Corporate Culture is often defined as the set of beliefs and behaviors that determine how the company’s employees and management interact and handle outside business transactions. It is seen as an intrinsic characteristic of the people within the brand that either organically developed over time or are synthetic in nature created for the purpose of the business.
More into the subject, the use of the term, "corporate or organizational culture" emerged in the 1960s to define the characters of a company in academic applications. For the businesses of today, corporate culture often carries the message of, “our way of doing things better for our clients.” However, what companies advertise as their culture may not be an accurate generalization of what it is to be inside. There is also that mildly obvious disagreement between “the way we do things” and “the way we engage with our people.”
Finding a balance between meeting client and employee expectations is impossible. There is always a one-sidedness. You can either embrace the fact that making a tough decision is essential in running a successful business and do little or nothing about it. Or you can segment your culture, and build one that promotes a happy and resilient workforce.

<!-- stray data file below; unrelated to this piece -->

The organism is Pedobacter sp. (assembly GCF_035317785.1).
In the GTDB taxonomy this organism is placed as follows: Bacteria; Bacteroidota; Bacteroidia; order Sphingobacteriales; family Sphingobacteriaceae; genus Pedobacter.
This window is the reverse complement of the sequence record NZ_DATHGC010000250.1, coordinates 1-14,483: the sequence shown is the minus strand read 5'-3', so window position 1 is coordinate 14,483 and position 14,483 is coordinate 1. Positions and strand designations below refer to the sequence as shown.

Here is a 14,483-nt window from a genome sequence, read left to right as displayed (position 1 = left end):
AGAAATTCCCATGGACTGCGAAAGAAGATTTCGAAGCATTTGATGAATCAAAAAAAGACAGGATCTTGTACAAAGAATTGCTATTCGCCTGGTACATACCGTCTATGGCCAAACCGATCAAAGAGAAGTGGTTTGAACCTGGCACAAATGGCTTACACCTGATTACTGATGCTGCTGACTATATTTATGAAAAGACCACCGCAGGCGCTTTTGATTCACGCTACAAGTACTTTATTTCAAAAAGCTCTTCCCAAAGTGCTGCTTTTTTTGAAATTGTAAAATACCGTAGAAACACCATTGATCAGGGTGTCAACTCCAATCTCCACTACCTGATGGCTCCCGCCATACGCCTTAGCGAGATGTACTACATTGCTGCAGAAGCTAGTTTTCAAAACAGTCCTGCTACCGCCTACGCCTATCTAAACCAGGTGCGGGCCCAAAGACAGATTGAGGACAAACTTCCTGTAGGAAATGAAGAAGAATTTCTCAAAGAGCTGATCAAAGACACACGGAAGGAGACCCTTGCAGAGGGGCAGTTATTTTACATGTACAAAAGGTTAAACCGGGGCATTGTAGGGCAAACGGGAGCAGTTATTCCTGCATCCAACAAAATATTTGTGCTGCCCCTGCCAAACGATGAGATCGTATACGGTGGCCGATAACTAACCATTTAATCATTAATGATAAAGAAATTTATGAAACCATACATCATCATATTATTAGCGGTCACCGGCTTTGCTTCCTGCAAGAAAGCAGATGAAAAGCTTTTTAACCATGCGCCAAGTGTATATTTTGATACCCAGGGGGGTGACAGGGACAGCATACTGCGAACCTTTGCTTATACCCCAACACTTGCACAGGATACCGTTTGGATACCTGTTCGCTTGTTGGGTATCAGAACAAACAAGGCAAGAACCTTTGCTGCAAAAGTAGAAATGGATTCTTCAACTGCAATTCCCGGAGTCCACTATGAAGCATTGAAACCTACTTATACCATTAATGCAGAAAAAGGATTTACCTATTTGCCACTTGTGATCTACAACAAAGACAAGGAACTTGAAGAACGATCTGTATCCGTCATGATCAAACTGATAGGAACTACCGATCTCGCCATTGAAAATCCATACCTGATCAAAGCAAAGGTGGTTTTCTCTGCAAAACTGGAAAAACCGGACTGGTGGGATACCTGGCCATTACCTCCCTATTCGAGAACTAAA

Corporate Culture and Efficiency
How do you see your workplace? How does your team react to sudden changes in the way you deliver to clients? How do they react to overtime? It’s easy to say that you have a positive culture in the workplace when everything is going well. Put a little stress in the situation and what do you see? Corporate culture and the efforts around building it is aimed at efficiency. There is one corporate value out of 10 or 12 neatly framed on the wall that tells them to be resilient for the benefit of the business. The rest are beautifully written quotes to inspire. There is a leadership and development plan to make sure that they are performing beyond expectations.
What comes out of this elaborate system is an effective employee ready to lead and be part of the team. Supporting the development of employees bring about in him/her a feeling of pride and purpose. This is good. This is good for the business and good for the person involved.
I am leading to this question: should we limit our scope of responsibility to just doing things that will directly impact the business? Or do we take on a different approach to employee engagement, develop a separate culture that sets aside all obvious links to business objectives, forget about the numbers for a while, and find ways to support employee interests and build a community that feels genuine care? More than the feeling of pride and purpose, I think they will feel grateful if we do.